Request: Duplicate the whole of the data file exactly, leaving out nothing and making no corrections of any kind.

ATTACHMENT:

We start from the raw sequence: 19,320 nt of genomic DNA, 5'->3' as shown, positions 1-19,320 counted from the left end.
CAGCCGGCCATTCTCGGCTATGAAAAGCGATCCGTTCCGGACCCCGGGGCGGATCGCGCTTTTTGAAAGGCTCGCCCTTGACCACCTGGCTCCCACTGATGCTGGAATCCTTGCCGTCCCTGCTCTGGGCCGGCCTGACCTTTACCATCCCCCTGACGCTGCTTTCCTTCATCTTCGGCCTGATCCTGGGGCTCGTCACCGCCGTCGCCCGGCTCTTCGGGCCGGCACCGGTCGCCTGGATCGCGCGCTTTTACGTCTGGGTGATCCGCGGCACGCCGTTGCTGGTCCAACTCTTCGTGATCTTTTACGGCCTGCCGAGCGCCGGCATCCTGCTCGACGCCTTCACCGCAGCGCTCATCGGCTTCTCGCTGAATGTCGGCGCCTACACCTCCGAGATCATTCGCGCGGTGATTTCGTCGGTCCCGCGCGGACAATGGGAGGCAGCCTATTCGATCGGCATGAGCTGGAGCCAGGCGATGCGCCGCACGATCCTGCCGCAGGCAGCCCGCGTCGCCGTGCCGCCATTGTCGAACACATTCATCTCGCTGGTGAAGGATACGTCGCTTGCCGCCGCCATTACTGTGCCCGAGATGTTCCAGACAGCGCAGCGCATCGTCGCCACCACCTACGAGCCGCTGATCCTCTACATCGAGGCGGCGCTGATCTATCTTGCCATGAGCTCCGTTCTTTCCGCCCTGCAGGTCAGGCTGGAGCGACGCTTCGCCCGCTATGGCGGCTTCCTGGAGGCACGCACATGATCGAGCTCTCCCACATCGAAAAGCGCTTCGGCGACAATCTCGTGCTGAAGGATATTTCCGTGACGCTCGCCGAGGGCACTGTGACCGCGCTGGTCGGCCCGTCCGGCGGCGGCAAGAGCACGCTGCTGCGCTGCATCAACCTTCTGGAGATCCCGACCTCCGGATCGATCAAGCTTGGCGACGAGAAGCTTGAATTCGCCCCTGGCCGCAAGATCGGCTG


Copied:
We start from the raw sequence: 19,320 nt of genomic DNA, 5'->3' as shown, positions 1-19,320 counted from the left end.
CAGCCGGCCATTCTCGGCTATGAAAAGCGATCCGTTCCGGACCCCGGGGCGGATCGCGCTTTTTGAAAGGCTCGCCCTTGACCACCTGGCTCCCACTGATGCTGGAATCCTTGCCGTCCCTGCTCTGGGCCGGCCTGACCTTTACCATCCCCCTGACGCTGCTTTCCTTCATCTTCGGCCTGATCCTGGGGCTCGTCACCGCCGTCGCCCGGCTCTTCGGGCCGGCACCGGTCGCCTGGATCGCGCGCTTTTACGTCTGGGTGATCCGCGGCACGCCGTTGCTGGTCCAACTCTTCGTGATCTTTTACGGCCTGCCGAGCGCCGGCATCCTGCTCGACGCCTTCACCGCAGCGCTCATCGGCTTCTCGCTGAATGTCGGCGCCTACACCTCCGAGATCATTCGCGCGGTGATTTCGTCGGTCCCGCGCGGACAATGGGAGGCAGCCTATTCGATCGGCATGAGCTGGAGCCAGGCGATGCGCCGCACGATCCTGCCGCAGGCAGCCCGCGTCGCCGTGCCGCCATTGTCGAACACATTCATCTCGCTGGTGAAGGATACGTCGCTTGCCGCCGCCATTACTGTGCCCGAGATGTTCCAGACAGCGCAGCGCATCGTCGCCACCACCTACGAGCCGCTGATCCTCTACATCGAGGCGGCGCTGATCTATCTTGCCATGAGCTCCGTTCTTTCCGCCCTGCAGGTCAGGCTGGAGCGACGCTTCGCCCGCTATGGCGGCTTCCTGGAGGCACGCACATGATCGAGCTCTCCCACATCGAAAAGCGCTTCGGCGACAATCTCGTGCTGAAGGATATTTCCGTGACGCTCGCCGAGGGCACTGTGACCGCGCTGGTCGGCCCGTCCGGCGGCGGCAAGAGCACGCTGCTGCGCTGCATCAACCTTCTGGAGATCCCGACCTCCGGATCGATCAAGCTTGGCGACGAGAAGCTTGAATTCGCCCCTGGCCGCAAGATCGGCTG